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One More Day

Posted on 09/25/2013 @ 01:08 PM

What is Shemini Atzeret besides a Jewish holiday that’s nearly impossible to pronounce and nobody’s ever heard of before? I only discovered the existence of this seemingly esoteric holiday when I was in college. So what’s it about, and what can it teach us?

Here’s the verse in the Torah that discusses the holiday (Leviticus 23:36;

36. For a seven day period, you should bring a fire offering to G-d. On the eighth day, it should be a holy occasion for you, and you should bring a fire offering to G-d. It is a day of detention. You should not perform any work on it.

לו. שִׁבְעַת יָמִים תַּקְרִיבוּ אִשֶּׁה לַ-י-ה-ֹוָ-ה בַּיּוֹם הַשְּׁמִינִי מִקְרָא קֹדֶשׁ יִהְיֶה לָכֶם וְהִקְרַבְתֶּם אִשֶּׁה לַ-י-ה-ֹוָ-ה עֲצֶרֶת הִוא כָּל מְלֶאכֶת עֲבֹדָה לֹא תַעֲשׂוּ:

The Torah asks us to celebrate for an eighth day called “Atzeret” after the seven-day Sukkot celebration. What’s an Atzeret? This word is translated by Rashi (Rabbi Shlomo Yitzchaki, a prolific and influential Jewish commentator who lived in France in the 11th century) to mean “a day of detention,” and Rashi shares with us a story to illustrate the point. A king (G-d) celebrates with his family (the Jewish people) for several days, and then it comes time for his family to go back home. Sad to see them go, the king asks them to stay for just one more day. That’s an Atzeret – it’s the “please don’t leave just yet – I want just a little bit more time together with you.”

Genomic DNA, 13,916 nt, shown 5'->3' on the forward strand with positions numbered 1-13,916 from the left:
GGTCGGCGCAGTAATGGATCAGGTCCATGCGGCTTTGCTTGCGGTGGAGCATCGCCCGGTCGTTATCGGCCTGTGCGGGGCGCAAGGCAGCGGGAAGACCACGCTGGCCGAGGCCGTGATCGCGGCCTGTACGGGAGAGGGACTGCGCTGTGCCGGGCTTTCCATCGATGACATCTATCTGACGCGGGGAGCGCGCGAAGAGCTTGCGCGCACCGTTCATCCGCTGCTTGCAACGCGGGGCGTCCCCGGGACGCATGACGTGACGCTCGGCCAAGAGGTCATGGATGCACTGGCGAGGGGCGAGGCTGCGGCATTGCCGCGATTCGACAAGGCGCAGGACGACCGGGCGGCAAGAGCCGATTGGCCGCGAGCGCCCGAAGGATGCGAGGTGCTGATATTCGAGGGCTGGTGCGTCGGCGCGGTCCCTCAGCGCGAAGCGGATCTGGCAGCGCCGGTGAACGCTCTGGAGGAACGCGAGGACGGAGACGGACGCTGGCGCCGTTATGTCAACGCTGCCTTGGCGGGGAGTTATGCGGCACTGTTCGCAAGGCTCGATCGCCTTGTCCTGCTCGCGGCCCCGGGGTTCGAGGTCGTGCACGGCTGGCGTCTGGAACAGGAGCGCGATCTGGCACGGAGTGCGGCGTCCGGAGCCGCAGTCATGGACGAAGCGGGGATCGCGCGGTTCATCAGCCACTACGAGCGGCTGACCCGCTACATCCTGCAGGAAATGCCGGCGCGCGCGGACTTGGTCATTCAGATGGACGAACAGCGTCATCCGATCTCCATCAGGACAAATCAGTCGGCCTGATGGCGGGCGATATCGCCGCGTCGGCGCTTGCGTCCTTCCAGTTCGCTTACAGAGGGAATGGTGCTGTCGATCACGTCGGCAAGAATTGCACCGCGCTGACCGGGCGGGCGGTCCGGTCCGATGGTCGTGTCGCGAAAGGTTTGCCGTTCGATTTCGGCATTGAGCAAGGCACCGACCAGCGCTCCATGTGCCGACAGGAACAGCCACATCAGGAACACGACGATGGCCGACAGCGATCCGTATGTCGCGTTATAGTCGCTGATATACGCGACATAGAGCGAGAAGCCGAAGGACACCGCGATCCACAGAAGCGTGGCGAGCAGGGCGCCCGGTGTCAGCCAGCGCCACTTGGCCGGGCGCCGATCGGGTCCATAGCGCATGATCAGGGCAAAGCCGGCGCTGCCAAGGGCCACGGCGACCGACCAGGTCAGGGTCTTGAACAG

Shemini Atzeret is about taking an extra moment with our loved ones. We’ve just spent several weeks celebrating Jewish holidays, and after this week there won’t be another Jewish holiday until Chanukah at the end of November.

Shemini Atzeret is a reminder that time is fleeting. A BBYO program/convention/summer experience, or even an entire four-year BBYO career, can seem like a blink of an eye. It is the wisdom of Shemini Atzeret that teaches us to take that extra moment to appreciate your time with the people around you before it becomes forever a cherished memory.

This Shabbat message was written by Ira J. Dounn, Director of Jewish Enrichment of the Northeast Hub, in loving memory of Rabbi Dr. Samuel Mendelowitz

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